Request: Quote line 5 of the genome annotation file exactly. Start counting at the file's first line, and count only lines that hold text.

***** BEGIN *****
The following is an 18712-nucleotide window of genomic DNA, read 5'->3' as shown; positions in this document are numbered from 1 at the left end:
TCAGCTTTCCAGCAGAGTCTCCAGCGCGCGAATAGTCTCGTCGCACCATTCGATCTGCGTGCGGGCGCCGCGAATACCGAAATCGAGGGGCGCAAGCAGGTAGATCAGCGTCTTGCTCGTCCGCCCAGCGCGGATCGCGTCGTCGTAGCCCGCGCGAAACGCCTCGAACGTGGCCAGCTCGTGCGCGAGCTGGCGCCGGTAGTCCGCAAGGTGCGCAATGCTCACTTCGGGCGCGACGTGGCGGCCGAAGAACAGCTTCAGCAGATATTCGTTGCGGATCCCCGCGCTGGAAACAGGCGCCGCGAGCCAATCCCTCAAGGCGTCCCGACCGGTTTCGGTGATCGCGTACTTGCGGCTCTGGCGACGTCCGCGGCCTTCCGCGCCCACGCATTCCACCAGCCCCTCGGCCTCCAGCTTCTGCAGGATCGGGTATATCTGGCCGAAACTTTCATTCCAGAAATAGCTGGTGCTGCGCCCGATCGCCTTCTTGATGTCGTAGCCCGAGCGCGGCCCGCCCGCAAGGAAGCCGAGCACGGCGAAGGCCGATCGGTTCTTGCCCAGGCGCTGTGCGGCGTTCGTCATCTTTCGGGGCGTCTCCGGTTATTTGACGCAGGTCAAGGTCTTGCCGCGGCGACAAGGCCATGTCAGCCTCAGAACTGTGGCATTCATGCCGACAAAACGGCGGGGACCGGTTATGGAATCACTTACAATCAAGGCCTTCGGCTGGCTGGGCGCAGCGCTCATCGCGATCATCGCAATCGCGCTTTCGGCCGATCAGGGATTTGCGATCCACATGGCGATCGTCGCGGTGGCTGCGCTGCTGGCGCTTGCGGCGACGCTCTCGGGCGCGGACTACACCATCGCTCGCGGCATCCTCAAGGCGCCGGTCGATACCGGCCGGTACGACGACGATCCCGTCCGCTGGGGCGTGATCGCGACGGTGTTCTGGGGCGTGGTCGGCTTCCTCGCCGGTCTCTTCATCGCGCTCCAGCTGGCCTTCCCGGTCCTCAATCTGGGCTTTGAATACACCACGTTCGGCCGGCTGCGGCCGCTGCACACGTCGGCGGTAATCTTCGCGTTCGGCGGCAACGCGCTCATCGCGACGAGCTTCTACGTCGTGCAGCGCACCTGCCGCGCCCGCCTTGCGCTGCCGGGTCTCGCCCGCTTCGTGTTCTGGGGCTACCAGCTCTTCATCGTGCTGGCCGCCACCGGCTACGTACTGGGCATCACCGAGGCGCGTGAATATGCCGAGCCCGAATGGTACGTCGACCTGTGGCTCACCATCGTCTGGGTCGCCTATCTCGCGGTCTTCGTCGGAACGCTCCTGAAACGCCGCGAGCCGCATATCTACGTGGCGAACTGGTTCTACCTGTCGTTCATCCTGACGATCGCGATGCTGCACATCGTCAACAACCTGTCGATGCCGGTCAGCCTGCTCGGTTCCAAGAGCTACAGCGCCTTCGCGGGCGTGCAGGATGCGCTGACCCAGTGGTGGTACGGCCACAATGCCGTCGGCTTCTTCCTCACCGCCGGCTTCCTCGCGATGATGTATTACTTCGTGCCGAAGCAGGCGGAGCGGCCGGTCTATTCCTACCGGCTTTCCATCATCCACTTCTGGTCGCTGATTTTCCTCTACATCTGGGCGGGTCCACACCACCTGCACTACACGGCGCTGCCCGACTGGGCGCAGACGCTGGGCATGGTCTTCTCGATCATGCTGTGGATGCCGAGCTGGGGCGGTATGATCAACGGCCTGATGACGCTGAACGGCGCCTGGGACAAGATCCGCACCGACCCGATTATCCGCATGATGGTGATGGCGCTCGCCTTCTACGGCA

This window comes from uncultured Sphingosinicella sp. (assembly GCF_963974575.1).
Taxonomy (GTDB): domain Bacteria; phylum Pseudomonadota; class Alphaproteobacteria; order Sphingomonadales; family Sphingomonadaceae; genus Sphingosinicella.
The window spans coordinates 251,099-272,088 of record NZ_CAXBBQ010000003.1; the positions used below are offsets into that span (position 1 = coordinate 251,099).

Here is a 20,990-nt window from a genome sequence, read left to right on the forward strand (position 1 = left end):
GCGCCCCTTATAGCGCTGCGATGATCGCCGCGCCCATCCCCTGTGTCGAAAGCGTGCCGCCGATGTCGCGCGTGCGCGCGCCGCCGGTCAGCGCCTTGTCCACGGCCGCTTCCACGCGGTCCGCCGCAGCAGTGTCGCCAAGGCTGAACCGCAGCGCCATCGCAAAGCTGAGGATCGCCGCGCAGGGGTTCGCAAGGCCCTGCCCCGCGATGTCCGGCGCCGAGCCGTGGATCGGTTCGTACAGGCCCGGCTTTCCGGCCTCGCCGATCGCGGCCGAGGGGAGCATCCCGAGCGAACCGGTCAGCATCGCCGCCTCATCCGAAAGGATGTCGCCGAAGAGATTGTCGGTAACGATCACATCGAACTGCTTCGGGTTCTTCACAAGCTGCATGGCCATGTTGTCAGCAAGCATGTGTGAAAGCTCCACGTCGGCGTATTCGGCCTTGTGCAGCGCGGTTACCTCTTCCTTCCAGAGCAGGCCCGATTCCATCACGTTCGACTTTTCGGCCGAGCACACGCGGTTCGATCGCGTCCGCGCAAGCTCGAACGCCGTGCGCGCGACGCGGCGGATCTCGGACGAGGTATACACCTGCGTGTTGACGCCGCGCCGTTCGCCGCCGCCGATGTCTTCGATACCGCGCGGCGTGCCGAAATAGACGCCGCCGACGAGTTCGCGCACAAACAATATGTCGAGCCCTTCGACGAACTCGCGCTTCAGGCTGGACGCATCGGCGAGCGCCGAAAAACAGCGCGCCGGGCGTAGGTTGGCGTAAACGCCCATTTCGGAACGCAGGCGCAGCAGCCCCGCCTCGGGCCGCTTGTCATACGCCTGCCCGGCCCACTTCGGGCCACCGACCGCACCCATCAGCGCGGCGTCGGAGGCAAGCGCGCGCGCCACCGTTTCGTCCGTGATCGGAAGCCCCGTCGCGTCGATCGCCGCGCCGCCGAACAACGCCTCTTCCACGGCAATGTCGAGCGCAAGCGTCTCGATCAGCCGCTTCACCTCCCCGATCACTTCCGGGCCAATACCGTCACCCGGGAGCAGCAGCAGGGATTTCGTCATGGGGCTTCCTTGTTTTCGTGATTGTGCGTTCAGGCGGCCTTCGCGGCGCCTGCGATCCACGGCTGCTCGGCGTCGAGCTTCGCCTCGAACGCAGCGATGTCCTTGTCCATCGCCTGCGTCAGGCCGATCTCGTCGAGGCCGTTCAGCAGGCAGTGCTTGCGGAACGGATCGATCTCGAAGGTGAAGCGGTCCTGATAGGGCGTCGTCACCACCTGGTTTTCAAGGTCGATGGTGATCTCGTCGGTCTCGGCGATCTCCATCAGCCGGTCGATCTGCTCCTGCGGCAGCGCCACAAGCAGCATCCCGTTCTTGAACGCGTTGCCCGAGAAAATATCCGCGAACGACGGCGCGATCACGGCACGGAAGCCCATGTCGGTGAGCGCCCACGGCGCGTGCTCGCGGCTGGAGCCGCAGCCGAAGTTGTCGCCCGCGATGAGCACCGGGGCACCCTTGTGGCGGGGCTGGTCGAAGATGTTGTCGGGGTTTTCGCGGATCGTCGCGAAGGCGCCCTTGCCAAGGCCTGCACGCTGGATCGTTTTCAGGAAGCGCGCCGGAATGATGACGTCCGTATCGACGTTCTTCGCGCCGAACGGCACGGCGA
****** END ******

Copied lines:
The window spans coordinates 251,099-272,088 of record NZ_CAXBBQ010000003.1; the positions used below are offsets into that span (position 1 = coordinate 251,099).